Except on the other hand, I’m not kidding at all. The female fish exists for no other reason than to kiss the main character. She’s not identified as his mother, or his sister, or his girlfriend, or any other sort of character who might legitimately have a reason to kiss him. And while some of the other characters who complain to the Pout-Pout fish about his attitude are female, she’s the only one who takes any sort of action in the story, and the only one who gets to dominate a two-page spread. Is this, then, icthy-objectification?  And further, if the genders were reversed–if a strange male fish swam up and kissed the female main character–would we accept it as the wonderful thing this book presents? Isn’t it a kind of harassment?

I’ll keep reading the book to my daughter, because at her age, it’s a) essentially harmless, and b) counteracted by the things she sees around her, such as her dynamic and empowered mother. But when she’s older, I plan to show it to her again, and ask her what she thinks. If she’s the girl I think she is, she’ll be as amused/appalled then as I am right now.

What Does Revising Look Like?

Posted on by Alex in creativity, fantasy literature, movies, novel, Red Reaper, storytelling, writing | Leave a comment



The photo above is a page from the in-progress Red Reaper novel I’m writing with Tara Cardinal. The print text* is the first draft. All the notes are corrections for the second draft (or first revision, if you prefer).

This passage had some interesting challenges. Tara wrote it before she turned it over to me. Since this story is being told in first person by the character Aella, the voice has to be consistent throughout, and my first job was to try to do that. Since Tara created this character and her world, she’s the final arbiter of what’s properly “Aella-ish,” but I’ve tried to find my way to the same voice without simply mimicking her writing style. After all, if I was just going to do that, she might as well write it all herself, which she could do quite handily if she didn’t also have to, oh, make movies like Scarlet Samurai: Incarnation.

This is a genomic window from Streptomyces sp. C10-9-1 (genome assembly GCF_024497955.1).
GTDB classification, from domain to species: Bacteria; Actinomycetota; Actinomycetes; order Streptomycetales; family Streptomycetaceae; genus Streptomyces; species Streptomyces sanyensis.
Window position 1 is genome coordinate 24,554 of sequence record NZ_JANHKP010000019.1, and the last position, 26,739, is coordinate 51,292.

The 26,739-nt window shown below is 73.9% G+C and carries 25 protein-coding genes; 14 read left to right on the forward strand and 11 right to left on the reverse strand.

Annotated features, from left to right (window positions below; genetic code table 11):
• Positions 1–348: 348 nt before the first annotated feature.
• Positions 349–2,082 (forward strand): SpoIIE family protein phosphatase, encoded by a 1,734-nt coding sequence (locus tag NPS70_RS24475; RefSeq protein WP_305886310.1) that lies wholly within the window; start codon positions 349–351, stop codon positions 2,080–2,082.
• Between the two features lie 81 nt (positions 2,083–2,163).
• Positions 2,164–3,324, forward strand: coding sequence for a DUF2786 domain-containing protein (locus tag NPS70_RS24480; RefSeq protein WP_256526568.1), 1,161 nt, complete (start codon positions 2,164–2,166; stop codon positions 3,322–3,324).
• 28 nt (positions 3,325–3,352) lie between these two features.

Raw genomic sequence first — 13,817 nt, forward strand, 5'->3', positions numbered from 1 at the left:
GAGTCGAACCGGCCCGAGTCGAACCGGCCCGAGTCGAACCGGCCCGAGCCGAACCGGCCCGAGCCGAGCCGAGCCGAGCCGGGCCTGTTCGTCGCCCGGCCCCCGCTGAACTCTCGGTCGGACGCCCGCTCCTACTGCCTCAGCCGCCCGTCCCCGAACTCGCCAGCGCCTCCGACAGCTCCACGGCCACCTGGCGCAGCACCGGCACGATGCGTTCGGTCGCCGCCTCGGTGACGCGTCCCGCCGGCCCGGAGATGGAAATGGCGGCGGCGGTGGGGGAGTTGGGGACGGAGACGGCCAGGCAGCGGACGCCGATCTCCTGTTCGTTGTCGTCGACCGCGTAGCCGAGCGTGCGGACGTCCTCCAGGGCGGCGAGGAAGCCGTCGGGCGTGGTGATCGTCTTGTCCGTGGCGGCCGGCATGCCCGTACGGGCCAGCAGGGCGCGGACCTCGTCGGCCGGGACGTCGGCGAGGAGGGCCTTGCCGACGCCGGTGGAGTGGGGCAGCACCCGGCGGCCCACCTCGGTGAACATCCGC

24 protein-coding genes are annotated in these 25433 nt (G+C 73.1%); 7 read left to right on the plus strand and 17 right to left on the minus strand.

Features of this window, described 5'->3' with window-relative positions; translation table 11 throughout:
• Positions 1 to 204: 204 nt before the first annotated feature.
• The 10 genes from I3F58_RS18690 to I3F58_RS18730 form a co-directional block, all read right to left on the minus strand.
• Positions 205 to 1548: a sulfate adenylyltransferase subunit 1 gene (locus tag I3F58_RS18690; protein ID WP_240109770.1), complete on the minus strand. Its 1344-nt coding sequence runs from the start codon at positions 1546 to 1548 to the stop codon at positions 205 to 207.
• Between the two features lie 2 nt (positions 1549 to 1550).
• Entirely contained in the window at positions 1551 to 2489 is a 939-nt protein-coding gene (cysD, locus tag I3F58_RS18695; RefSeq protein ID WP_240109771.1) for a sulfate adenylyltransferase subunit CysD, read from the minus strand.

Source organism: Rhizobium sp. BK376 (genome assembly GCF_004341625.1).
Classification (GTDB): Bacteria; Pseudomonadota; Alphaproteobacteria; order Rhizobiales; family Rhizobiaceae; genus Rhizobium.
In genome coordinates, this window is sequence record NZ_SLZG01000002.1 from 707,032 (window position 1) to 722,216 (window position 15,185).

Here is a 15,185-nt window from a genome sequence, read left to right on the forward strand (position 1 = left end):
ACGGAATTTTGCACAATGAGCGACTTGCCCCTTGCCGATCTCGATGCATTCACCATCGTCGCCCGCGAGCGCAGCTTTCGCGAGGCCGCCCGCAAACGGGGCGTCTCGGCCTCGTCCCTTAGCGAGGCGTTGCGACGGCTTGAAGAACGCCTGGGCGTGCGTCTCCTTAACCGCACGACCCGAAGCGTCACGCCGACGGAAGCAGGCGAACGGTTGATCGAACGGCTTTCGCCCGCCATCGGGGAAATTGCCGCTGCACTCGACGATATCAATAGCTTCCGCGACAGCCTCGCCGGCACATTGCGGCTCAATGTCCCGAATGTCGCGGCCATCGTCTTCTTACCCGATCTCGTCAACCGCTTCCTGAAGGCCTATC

At this stage, two things are foremost in my mind: clarity, and rhythm. Clarity is simply knowing what point you want to make with the scene or passage, and tweaking the words to reflect that. Rhythm is trickier. It’s about finding the story’s (and in this case, the character’s) natural voice. The best way to do that, especially when you’re doing something in first person, is to read it aloud. At points where you stumble over words, you’ll usually find that your rhythm is off. It’s as simple as that.

Scanner issues prevented me from producing this image in full color, but the corrections are done in red ink, just like they say you’re not supposed to do in school anymore because it might hurt someone’s feelings. One advantage of this, in conjunction with the use of such a small font*, is that it gives you a quick visual idea of how close you are to a final draft. When there’s lots of red on a page, you still have work to do. When there are only one or two red marks, and they’re for minor things like commas or single words, you know you’re close to the end.

So, this is what part of my process looks like. Keep in mind, though, that every author does it differently, and every author’s process is valid. The only thing that counts is what ends up on the final page, in front of a paying reader. How it gets there is almost beside the point. Which is the way it should be.

*Yes, it’s in 8 point Times New Roman. I’ve worked in that size since I had a job proofing legal contracts, and realized I could read 8 point type fairly easily (one of the few practical values of near-sightedness). It saves both paper and ink.



Film Review: Over Home: Love Songs from Madison County

Posted on by Alex in filmmaking, folk music, Hum and the Shiver, isolation, music, reviews, storytelling, Tufa | 5 Comments